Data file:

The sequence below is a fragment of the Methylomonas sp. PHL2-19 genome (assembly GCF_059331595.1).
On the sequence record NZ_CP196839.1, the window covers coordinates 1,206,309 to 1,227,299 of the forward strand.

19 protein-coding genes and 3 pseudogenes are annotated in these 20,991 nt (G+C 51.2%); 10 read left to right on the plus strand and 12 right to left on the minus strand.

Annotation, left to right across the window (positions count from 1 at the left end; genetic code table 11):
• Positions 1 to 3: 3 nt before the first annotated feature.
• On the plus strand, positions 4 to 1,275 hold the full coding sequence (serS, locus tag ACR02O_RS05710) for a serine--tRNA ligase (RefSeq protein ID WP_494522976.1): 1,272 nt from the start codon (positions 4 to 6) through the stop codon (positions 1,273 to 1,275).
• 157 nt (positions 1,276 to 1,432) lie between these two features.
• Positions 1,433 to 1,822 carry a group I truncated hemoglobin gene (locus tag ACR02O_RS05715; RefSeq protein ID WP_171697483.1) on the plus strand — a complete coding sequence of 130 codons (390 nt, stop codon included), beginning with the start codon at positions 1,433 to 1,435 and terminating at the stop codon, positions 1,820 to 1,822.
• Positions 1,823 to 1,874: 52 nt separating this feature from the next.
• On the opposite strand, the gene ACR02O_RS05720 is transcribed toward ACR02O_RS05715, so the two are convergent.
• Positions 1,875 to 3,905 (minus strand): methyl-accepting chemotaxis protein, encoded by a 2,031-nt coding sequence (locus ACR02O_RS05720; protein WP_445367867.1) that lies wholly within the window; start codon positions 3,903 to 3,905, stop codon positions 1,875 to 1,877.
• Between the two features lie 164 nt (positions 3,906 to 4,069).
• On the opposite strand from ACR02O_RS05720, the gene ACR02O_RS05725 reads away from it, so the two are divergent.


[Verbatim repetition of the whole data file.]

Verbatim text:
The sequence below is a fragment of the Methylomonas sp. PHL2-19 genome (assembly GCF_059331595.1).
On the sequence record NZ_CP196839.1, the window covers coordinates 1,206,309 to 1,227,299 of the forward strand.

19 protein-coding genes and 3 pseudogenes are annotated in these 20,991 nt (G+C 51.2%); 10 read left to right on the plus strand and 12 right to left on the minus strand.

Annotation, left to right across the window (positions count from 1 at the left end; genetic code table 11):
• Positions 1 to 3: 3 nt before the first annotated feature.
• On the plus strand, positions 4 to 1,275 hold the full coding sequence (serS, locus tag ACR02O_RS05710) for a serine--tRNA ligase (RefSeq protein ID WP_494522976.1): 1,272 nt from the start codon (positions 4 to 6) through the stop codon (positions 1,273 to 1,275).
• 157 nt (positions 1,276 to 1,432) lie between these two features.
• Positions 1,433 to 1,822 carry a group I truncated hemoglobin gene (locus tag ACR02O_RS05715; RefSeq protein ID WP_171697483.1) on the plus strand — a complete coding sequence of 130 codons (390 nt, stop codon included), beginning with the start codon at positions 1,433 to 1,435 and terminating at the stop codon, positions 1,820 to 1,822.
• Positions 1,823 to 1,874: 52 nt separating this feature from the next.
• On the opposite strand, the gene ACR02O_RS05720 is transcribed toward ACR02O_RS05715, so the two are convergent.
• Positions 1,875 to 3,905 (minus strand): methyl-accepting chemotaxis protein, encoded by a 2,031-nt coding sequence (locus ACR02O_RS05720; protein WP_445367867.1) that lies wholly within the window; start codon positions 3,903 to 3,905, stop codon positions 1,875 to 1,877.
• Between the two features lie 164 nt (positions 3,906 to 4,069).
• On the opposite strand from ACR02O_RS05720, the gene ACR02O_RS05725 reads away from it, so the two are divergent.